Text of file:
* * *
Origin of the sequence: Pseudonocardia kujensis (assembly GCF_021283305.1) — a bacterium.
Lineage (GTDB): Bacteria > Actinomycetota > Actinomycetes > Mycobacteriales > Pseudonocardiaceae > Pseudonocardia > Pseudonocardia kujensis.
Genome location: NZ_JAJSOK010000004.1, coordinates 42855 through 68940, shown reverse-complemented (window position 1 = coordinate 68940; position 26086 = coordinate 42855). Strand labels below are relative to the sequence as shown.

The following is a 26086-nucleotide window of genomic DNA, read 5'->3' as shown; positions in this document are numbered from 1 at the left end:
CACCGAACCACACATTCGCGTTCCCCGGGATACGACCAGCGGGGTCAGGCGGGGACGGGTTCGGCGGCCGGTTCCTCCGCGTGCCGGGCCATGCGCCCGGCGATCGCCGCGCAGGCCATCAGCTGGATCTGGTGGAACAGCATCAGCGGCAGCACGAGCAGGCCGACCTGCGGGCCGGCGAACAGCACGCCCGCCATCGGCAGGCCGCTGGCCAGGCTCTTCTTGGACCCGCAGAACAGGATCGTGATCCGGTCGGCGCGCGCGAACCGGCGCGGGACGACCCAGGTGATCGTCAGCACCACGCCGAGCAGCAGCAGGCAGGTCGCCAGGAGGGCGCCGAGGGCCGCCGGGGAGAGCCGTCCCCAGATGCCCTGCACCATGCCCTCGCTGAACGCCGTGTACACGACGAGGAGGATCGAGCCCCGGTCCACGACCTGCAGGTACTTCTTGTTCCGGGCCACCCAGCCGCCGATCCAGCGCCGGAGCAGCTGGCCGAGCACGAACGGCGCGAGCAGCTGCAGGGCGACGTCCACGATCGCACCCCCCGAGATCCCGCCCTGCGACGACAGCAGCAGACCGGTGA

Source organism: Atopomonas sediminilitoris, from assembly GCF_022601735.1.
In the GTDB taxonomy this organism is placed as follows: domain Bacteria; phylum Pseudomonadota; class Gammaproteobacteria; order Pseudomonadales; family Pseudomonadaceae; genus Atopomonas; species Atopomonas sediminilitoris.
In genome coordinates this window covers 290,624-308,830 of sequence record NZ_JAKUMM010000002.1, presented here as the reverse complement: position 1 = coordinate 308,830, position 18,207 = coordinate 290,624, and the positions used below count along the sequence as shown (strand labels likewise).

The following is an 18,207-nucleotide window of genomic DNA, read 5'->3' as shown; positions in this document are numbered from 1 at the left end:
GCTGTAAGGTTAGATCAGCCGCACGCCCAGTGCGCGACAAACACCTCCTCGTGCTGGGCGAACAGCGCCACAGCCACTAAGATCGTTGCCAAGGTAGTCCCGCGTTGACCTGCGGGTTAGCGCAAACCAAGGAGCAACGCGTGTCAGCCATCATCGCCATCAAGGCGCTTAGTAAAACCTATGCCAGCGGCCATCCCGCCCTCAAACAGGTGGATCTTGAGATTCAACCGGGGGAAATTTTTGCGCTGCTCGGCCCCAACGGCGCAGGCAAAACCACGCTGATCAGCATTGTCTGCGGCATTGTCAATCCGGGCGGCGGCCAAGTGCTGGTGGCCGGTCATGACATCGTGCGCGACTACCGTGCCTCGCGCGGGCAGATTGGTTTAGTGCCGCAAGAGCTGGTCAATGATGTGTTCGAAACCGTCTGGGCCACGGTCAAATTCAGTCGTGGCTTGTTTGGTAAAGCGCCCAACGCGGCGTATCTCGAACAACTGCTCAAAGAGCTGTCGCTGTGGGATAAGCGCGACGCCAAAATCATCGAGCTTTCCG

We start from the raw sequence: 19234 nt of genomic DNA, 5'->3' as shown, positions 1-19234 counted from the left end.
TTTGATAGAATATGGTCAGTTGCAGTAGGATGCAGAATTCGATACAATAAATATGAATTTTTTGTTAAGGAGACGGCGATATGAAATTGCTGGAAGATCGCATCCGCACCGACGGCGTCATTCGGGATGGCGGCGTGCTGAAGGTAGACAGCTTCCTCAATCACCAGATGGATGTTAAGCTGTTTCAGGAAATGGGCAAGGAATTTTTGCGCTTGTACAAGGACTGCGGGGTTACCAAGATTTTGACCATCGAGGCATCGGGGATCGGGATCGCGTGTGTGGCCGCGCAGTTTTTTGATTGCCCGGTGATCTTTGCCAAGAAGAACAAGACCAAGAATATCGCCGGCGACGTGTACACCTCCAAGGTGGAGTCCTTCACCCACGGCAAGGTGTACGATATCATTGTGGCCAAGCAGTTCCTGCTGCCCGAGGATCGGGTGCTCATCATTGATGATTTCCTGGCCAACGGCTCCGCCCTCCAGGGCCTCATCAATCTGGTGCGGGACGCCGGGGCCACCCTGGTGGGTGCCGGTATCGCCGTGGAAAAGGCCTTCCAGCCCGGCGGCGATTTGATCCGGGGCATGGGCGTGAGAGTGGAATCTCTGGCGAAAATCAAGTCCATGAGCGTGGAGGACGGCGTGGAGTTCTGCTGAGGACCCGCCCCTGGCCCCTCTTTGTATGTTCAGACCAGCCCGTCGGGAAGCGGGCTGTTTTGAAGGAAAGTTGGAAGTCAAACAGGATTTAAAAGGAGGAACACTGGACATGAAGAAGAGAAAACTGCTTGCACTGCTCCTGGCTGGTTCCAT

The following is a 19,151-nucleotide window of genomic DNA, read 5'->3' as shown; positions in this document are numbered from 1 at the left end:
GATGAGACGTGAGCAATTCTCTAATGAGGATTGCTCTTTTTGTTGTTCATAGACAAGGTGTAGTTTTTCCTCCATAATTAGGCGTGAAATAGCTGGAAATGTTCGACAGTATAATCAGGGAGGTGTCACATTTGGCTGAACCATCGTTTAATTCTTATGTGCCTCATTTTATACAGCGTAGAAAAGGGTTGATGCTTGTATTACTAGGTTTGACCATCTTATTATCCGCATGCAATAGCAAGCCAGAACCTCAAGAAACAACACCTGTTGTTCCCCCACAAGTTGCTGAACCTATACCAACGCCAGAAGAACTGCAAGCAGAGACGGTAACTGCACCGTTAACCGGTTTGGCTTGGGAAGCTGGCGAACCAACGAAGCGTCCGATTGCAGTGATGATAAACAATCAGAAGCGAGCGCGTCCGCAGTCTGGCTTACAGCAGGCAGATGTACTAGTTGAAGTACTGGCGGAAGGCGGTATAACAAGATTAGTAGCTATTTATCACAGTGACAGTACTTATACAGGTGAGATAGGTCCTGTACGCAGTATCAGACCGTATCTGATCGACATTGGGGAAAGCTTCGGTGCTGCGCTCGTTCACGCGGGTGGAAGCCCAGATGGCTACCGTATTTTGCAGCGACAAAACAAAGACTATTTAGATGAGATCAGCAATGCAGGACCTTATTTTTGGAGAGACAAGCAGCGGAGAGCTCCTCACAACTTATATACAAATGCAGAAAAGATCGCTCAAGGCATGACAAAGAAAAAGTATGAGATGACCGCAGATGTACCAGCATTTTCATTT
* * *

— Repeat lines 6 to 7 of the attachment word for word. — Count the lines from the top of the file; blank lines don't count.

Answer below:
Source organism: Atopomonas sediminilitoris, from assembly GCF_022601735.1.
In the GTDB taxonomy this organism is placed as follows: domain Bacteria; phylum Pseudomonadota; class Gammaproteobacteria; order Pseudomonadales; family Pseudomonadaceae; genus Atopomonas; species Atopomonas sediminilitoris.